What causes colic in babies:
An evidence-based guide 

© 2018 Gwen Dewar, Ph.D., all rights reserved

What causes colic? According to a popular definition, colic is excessive crying or fussing in an otherwise healthy baby.

It's the catch-all term doctors use to describe intense, inconsolable crying when they aren't immediately sure what's going on.

So there isn't any single answer or remedy. Different babies cry for different reasons.

In some cases, there may be a feedback loop, ratcheting stress back and forth between infants and parents. Babies cry and distress their parents. Then they sense their parents' stressed out vibes and become even more upset.

In other cases, babies might be especially cranky because their hormonal rhythms aren't in sync with the natural, 24-hour day.  They might need better circadian cues -- more exposure to sunlight during the day, and less exposure to artificial light (and social excitement) at night. 

It's also likely that some babies simply have a more difficult time calming down after something disturbs them. With sensitive, responsive care and patience, these babies will eventually develop the more mature nervous systems and learn to settle down.

But as many parents know, colicky babies often give the impression that they are in pain, and research supports the idea that some babies are suffering from painful medication conditions, including cow's milk protein intolerance and migraine.

Moreover, there is mounting evidence that infantile colic is linked with a distinctive physical profile:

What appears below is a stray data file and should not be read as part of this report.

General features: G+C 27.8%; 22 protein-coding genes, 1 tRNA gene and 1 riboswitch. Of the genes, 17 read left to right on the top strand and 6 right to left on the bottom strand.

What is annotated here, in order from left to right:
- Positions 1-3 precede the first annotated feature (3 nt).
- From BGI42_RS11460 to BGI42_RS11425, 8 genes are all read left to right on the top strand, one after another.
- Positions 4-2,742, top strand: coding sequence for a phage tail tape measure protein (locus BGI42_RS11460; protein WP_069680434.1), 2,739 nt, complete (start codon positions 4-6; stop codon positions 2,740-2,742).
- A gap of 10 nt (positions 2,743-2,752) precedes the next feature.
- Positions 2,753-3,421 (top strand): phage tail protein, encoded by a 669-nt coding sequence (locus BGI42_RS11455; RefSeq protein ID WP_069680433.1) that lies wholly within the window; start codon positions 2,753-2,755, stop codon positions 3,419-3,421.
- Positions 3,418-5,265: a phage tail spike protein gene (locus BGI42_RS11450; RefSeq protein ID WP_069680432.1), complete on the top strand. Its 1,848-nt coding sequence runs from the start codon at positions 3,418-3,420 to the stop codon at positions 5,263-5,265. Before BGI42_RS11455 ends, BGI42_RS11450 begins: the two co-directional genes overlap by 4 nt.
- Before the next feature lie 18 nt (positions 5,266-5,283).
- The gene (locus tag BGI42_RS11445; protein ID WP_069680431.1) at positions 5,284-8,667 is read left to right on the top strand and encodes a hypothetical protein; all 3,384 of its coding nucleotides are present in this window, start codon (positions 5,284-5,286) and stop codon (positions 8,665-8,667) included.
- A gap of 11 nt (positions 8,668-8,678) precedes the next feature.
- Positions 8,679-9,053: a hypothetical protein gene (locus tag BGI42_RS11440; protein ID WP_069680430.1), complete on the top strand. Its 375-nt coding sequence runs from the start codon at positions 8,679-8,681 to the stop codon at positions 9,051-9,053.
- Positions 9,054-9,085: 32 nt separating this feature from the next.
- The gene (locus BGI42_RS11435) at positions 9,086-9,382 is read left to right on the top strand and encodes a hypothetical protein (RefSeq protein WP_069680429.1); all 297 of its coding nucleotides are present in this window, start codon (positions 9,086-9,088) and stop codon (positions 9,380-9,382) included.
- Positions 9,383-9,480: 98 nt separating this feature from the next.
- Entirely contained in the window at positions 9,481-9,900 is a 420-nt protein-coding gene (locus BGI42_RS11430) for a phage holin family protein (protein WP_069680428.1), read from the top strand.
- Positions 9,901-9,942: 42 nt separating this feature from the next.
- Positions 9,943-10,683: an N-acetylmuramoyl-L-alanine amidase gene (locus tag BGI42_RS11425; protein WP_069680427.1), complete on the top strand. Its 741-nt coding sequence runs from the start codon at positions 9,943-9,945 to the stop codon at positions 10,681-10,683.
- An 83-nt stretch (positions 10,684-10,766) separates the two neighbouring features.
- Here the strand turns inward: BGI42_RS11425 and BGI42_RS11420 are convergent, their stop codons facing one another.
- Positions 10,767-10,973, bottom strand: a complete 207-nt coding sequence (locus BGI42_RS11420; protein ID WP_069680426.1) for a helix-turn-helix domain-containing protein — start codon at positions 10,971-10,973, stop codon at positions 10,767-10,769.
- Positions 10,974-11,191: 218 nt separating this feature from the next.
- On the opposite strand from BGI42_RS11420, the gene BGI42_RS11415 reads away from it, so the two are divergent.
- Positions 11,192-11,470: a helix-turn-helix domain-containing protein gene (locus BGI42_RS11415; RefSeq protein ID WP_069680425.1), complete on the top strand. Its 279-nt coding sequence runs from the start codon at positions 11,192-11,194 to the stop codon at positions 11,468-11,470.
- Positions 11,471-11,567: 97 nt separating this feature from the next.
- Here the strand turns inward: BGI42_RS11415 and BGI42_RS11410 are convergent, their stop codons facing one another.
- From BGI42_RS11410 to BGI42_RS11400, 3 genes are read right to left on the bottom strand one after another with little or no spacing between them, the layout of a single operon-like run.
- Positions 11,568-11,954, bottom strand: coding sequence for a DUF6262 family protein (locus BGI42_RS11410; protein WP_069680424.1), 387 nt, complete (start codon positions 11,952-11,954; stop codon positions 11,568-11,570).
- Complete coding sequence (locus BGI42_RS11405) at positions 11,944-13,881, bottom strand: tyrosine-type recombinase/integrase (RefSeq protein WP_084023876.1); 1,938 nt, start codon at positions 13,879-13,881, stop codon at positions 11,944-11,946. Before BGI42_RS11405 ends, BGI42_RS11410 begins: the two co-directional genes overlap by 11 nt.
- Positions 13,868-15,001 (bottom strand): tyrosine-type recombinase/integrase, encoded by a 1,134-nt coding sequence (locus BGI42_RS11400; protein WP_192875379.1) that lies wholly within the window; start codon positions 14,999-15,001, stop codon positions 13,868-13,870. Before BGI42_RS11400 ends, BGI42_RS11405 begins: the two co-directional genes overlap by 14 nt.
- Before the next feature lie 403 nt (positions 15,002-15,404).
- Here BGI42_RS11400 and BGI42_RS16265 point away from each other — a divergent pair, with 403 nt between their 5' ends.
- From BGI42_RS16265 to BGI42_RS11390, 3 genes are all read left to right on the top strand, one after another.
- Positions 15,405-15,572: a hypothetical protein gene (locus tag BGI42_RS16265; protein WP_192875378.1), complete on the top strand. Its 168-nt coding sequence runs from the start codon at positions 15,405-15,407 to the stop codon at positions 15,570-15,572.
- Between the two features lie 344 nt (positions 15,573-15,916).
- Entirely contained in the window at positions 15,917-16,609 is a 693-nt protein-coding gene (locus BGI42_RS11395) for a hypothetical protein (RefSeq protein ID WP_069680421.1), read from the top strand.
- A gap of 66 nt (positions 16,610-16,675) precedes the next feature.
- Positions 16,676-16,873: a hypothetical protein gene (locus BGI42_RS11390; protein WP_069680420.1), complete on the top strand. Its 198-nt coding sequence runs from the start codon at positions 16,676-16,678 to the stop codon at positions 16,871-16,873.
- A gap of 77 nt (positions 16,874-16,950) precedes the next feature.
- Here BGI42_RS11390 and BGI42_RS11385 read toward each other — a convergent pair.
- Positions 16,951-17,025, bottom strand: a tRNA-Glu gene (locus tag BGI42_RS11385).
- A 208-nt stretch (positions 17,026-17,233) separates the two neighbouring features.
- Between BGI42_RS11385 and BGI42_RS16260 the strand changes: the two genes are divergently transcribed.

Twenty-first century studies have consistently found that "colicky" babies have a different mix of bacteria colonizing their intestines.

This is where the latest research takes us. Some species of intestinal bacteria are beneficial; others are potentially troublesome. When infants have the wrong mix, they are more likely to develop symptoms of colic. Why? What causes colic symptoms in babies with too much of the wrong bacteria?

Researchers are still putting together pieces of the puzzle. But the general idea is high concentrations of certain bacteria can cause intestinal inflammation. In addition, they may prompt babies to grow more pain receptors in the gut, making the babies more sensitive to potentially painful stimuli (Pärtty and Kalliomäki 2017).

As a result, something that doesn't bother the average baby much -- like passing gas -- might cause a lot of distress in the colicky infant.

Here are the details.

What causes colic: Factors that are unrelated pain, illness, or disease

For centuries people assumed that infantile colic was caused by abdominal pain. But this assumption became controversial in the 20th century, so the medical profession adopted new definitions of colic that made no reference to causation.

For instance, some doctors follow the "rule of three." A baby is considered colicky if he is "otherwise healthy and well-fed" but cries for more than 3 hours each day, for more than 3 days each week, for at least 3 consecutive weeks (Wessel 1954; Sijmen et al 2001).

Under this definition, "colic" is really just another label for "excessive crying," which could be caused by a wide variety of things, including conditions completely unrelated to abdominal pain (or physical pain of any kind).